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Analyze this

It was just two years ago that Avolyn Fisher, BN’13, walked across the Knapp Center stage to claim her Bachelor of Science in Business Administration with a double major in Finance and Marketing and an Insurance concentration. But a lot can happen in two years.

Avolyn Fisher
Avolyn Fisher, BN’13

In August 2015, Fisher ascended another rung on the career ladder and was named senior analyst at Nationwide Insurance in Sacramento, California, where she works closely with product teams to identify trends and issues and collaborate on projects. She is also a candidate for the Chartered Property Casualty Underwriter (CPCU) designation—the highest-level recognition in the insurance industry, carried by only about four percent of its practitioners.

Since Fisher graduated, a new department within Drake’s College of Business and Public Administration has emerged. Information Management and Business Analytics offers cross-disciplinary preparation in areas including Data Analytics, Drake’s new major which launched this fall.

“Many universities are realizing that this is an area of need in education—moving toward a data-driven type of culture,” says Brad Meyer, associate professor and Information Management and Business Analytics department chair. “The ability to work with large data sets in business has application all the way from health care and genetics research to law and political campaigning. It’s a very powerful combination.”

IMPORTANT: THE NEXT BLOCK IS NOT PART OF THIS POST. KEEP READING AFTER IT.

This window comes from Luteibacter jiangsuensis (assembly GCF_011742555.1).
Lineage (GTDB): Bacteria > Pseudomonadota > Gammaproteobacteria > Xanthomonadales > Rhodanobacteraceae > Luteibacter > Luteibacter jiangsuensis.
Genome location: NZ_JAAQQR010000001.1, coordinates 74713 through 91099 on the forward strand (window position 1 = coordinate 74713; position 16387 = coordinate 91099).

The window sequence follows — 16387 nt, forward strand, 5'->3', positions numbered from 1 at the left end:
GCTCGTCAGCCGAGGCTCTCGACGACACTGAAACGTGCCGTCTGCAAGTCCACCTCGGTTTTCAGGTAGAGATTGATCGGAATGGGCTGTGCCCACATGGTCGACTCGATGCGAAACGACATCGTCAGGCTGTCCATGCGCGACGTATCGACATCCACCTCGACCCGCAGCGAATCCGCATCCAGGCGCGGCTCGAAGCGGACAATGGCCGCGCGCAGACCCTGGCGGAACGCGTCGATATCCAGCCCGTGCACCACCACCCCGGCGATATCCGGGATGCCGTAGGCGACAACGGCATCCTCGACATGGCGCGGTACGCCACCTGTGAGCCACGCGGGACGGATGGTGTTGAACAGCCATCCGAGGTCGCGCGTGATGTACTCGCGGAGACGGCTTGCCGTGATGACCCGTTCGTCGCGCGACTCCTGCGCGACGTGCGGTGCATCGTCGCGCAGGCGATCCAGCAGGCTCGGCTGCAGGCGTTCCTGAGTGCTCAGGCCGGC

It’s a blend that comes close to the program Fisher created for herself at Drake—one that today’s students can attain without having two majors and a concentration.

“At Drake, I fell in love with analytical finance and statistics, even though there wasn’t a data analytics major at that time,” says Fisher. “Today, I work in a role that requires heavy analytical and communication skills. My background has given me the ability to effectively communicate data and numbers and tell the story behind those numbers, which is often the biggest challenge in analytics.”

To help prepare students for career paths like Fisher’s, Meyer is reworking the CBPA’s five-course core sequence to incorporate the growing demand for business analytics skills. The first revamped course launched this fall, and the remaining four will soon follow. Additionally, the CBPA increased the number of Bloomberg terminals in Aliber Hall to 12, which further helps bridge the gap between academic goals and today’s work environment. The CBPA also opened The David J. Noble–American Equity Center in Aliber to provide additional space for the kind of collaboration that professionals like Fisher rely on in real-world problem solving.

Fisher feels the current CBPA program enhancements will be helpful in preparing students for the demands they’ll face when they hit the workforce. “The world is rapidly changing, and obsolescence occurs at a much more rapid pace than in the past,” says Fisher. “I think Drake is on the right track.”